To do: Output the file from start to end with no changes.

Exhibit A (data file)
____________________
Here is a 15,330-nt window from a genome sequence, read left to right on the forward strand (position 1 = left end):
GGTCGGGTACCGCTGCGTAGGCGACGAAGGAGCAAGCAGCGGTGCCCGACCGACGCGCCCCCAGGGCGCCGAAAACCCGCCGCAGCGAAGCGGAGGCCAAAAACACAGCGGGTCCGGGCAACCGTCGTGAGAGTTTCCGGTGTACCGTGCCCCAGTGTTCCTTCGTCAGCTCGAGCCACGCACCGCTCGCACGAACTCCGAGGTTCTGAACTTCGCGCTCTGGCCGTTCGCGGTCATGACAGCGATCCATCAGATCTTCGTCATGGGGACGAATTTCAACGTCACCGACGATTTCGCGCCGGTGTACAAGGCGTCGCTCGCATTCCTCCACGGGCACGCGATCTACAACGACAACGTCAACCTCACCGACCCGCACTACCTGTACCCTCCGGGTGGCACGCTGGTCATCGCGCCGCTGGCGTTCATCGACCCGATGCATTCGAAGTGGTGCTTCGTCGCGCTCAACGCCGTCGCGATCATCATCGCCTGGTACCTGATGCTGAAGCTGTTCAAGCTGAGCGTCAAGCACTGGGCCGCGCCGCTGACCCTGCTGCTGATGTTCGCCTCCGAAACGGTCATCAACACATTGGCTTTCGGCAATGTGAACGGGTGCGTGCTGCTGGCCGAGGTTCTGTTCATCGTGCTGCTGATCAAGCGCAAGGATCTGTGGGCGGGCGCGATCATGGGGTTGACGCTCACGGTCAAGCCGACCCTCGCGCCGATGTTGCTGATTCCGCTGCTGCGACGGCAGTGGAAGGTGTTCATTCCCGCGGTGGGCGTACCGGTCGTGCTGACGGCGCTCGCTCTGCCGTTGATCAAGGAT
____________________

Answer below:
Here is a 15,330-nt window from a genome sequence, read left to right on the forward strand (position 1 = left end):
GGTCGGGTACCGCTGCGTAGGCGACGAAGGAGCAAGCAGCGGTGCCCGACCGACGCGCCCCCAGGGCGCCGAAAACCCGCCGCAGCGAAGCGGAGGCCAAAAACACAGCGGGTCCGGGCAACCGTCGTGAGAGTTTCCGGTGTACCGTGCCCCAGTGTTCCTTCGTCAGCTCGAGCCACGCACCGCTCGCACGAACTCCGAGGTTCTGAACTTCGCGCTCTGGCCGTTCGCGGTCATGACAGCGATCCATCAGATCTTCGTCATGGGGACGAATTTCAACGTCACCGACGATTTCGCGCCGGTGTACAAGGCGTCGCTCGCATTCCTCCACGGGCACGCGATCTACAACGACAACGTCAACCTCACCGACCCGCACTACCTGTACCCTCCGGGTGGCACGCTGGTCATCGCGCCGCTGGCGTTCATCGACCCGATGCATTCGAAGTGGTGCTTCGTCGCGCTCAACGCCGTCGCGATCATCATCGCCTGGTACCTGATGCTGAAGCTGTTCAAGCTGAGCGTCAAGCACTGGGCCGCGCCGCTGACCCTGCTGCTGATGTTCGCCTCCGAAACGGTCATCAACACATTGGCTTTCGGCAATGTGAACGGGTGCGTGCTGCTGGCCGAGGTTCTGTTCATCGTGCTGCTGATCAAGCGCAAGGATCTGTGGGCGGGCGCGATCATGGGGTTGACGCTCACGGTCAAGCCGACCCTCGCGCCGATGTTGCTGATTCCGCTGCTGCGACGGCAGTGGAAGGTGTTCATTCCCGCGGTGGGCGTACCGGTCGTGCTGACGGCGCTCGCTCTGCCGTTGATCAAGGAT